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Former President Bill Clinton addresses delegates during the second session of the Democratic National Convention in Charlotte, North Carolina, September 5, 2012.
President Clinton delivers a very entertaining speech. But truth-telling does not come easily to a man who a decade ago asked to resign from the U.S. Supreme Court Bar rather than face a threatened suspension over lying to a federal grand jury. Most of Mr. Clinton’s “stem-winding” speech (Factcheck.org’s characterization) lies outside my area of expertise. And I won’t bother repeating the two health-related claims that even Factcheck.org was willing to characterize as “overselling ‘Obamacare'” and ‘other exaggerations.’
Instead, I would like to focus on a stunning string of a half-dozen half-truths and bogus conclusions about Medicare recounted in less than two-and-a-half minutes-a rate of mendacity that perhaps shouldn’t surprise us coming from a man that former Senator Bob Kerrey (D, Nebraska) characterized as an “unusually good liar.” Here’s what Bill Clinton said verbatim (fabrications in italics).
“Now, there were two other attacks on the president in Tampa I think deserve an answer. First, both Governor Romney and Congressman Ryan attacked the president for allegedly “robbing Medicare” of $716 billion. That’s the same attack they leveled against the Congress in 2010, and they got a lot of votes on it. But it’s not true.”
Readers can judge for themselves based on what follows, but I regard the preceding statement as an unambiguously erroneous conclusion.
“Look, here’s what really happened. You be the judge. Here’s what really happened. There were no cuts to benefits at all, none.”
This is half-truth #1-roughly analogous to quibbling over what the meaning of “is” is.
Imagine that you had an auto insurance policy and that your carrier announced that it would be gradually cutting the amounts paid to repair shops by roughly 50 percent. Admittedly, this would not happen instantaneously; it would take years for these payment cuts to take effect a little bit at a time. But eventually your policy would be paying 70 percent less than other policies do for the identical service.
Of course, so long as you are able to find a participating repair shop, this change would not affect you. Indeed, you would save money on the 20 percent of each bill you had to pay, since it would be based on the lower payment rate. But would any reasonable person expect to still be able to find a participating repair shop as easily as before? No, the reality is that owners of policies like yours would become second-class citizens that some shops would refuse to serve at all and other shops would serve only if they were willing to waste a lot of time standing in line.
This is exactly how we can expect the brutal cuts in Medicare provider payments to play out.
We already know how hard it is for Medicaid recipients to find a doctor willing to take them. (As I explained last week, only 53 percent of physicians are willing to accept all or most new Medicaid patients). Yet under the Affordable Care Act (ACA), the Medicare actuary projects that the program will be paying physicians less than Medicaid, eventually paying less than half of Medicaid rates!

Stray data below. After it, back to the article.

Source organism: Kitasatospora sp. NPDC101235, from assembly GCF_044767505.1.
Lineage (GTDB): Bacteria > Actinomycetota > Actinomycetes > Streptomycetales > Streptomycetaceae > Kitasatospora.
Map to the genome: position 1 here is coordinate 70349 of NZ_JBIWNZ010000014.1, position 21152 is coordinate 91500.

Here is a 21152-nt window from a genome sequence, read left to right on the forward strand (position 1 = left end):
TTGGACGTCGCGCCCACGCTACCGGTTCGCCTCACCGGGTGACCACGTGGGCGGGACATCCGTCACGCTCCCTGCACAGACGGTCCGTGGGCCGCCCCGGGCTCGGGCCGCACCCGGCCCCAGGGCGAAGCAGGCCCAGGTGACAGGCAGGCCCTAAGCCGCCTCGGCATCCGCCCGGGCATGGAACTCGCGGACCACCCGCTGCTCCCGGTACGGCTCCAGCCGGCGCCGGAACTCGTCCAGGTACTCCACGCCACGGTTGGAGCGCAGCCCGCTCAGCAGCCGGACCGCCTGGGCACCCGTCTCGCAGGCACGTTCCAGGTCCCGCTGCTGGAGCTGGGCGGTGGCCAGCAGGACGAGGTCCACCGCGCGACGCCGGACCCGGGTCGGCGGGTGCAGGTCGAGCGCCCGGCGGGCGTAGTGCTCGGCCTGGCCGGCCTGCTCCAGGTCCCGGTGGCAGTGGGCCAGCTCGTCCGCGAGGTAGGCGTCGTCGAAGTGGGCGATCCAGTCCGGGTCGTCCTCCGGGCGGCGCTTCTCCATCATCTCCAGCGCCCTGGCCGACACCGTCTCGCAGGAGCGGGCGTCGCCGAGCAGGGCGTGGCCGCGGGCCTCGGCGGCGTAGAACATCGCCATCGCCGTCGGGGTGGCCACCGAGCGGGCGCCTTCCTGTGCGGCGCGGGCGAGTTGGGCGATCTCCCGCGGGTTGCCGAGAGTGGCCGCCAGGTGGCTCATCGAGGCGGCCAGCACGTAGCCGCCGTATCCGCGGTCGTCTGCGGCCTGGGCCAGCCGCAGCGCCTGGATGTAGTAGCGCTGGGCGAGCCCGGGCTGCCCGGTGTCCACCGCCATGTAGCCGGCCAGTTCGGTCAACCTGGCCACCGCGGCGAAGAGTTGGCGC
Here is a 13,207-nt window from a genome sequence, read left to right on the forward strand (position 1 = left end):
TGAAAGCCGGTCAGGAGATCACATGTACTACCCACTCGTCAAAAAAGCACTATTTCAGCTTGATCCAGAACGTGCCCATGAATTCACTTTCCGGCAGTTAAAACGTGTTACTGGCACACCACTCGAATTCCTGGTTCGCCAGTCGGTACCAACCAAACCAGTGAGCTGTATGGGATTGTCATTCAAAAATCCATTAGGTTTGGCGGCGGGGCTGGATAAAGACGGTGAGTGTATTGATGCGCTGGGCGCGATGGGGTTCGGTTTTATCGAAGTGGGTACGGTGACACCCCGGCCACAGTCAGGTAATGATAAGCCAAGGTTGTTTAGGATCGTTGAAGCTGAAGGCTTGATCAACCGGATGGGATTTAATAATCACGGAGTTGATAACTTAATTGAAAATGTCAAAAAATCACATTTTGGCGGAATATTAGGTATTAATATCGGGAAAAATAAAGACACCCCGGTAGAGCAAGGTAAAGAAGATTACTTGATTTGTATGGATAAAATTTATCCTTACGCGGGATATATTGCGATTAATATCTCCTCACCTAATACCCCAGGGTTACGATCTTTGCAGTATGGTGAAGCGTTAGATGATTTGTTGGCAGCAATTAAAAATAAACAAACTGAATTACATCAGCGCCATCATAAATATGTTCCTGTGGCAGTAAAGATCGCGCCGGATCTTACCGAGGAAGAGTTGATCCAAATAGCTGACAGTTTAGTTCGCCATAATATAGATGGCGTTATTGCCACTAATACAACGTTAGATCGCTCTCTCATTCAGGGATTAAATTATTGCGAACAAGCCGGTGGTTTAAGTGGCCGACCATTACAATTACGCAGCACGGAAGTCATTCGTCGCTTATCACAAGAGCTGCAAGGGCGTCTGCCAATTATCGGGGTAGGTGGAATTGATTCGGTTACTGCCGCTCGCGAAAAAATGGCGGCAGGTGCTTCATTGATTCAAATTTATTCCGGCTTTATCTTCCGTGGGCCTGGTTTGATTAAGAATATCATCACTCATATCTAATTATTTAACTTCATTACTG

Moreover, the cuts to Part A providers (hospitals, home health agencies etc.) are so deep that the Medicare actuary projects 15 percent will be unprofitable by 2019, gradually increasing to 40 percent by 2050. Mr. Clinton is far too smart a man to believe that such devastating cuts will not create crippling problems of access to Medicare providers. Indeed, were private health insurers imposing such draconian cuts, President Clinton would be the first in line to vilify them for their greed and heartlessness. Make no mistake about it: the assertion that the health care law did not cut Medicare benefits is a very carefully crafted deception.
“What the president did was to save money by taking the recommendations of a commission of professionals to cut unwarranted subsidies to providers and insurance companies that were not making people healthier and were not necessary to get the providers to provide the service.”
This is half-truth #2. Mr. Clinton evidently is referring to the $156 billion in payment cuts to Medicare Advantage plans. However, such cuts constitute less than one quarter of the $716 billion in Medicare spending cuts required by ACA between 2013-2022. Moreover, the claim that these subsidies were unnecessary to get providers to provide the service is belied by the Medicare actuary’s projection that these cuts will result in more than 7 million Medicare recipients in private Medicare Advantage plans being forced back onto traditional Medicare, cutting enrollment in such plans by about half. Does Mr. Clinton know something the Medicare actuary does not?
“And instead of raiding Medicare, he used the savings to close the donut hole in the Medicare drug program.”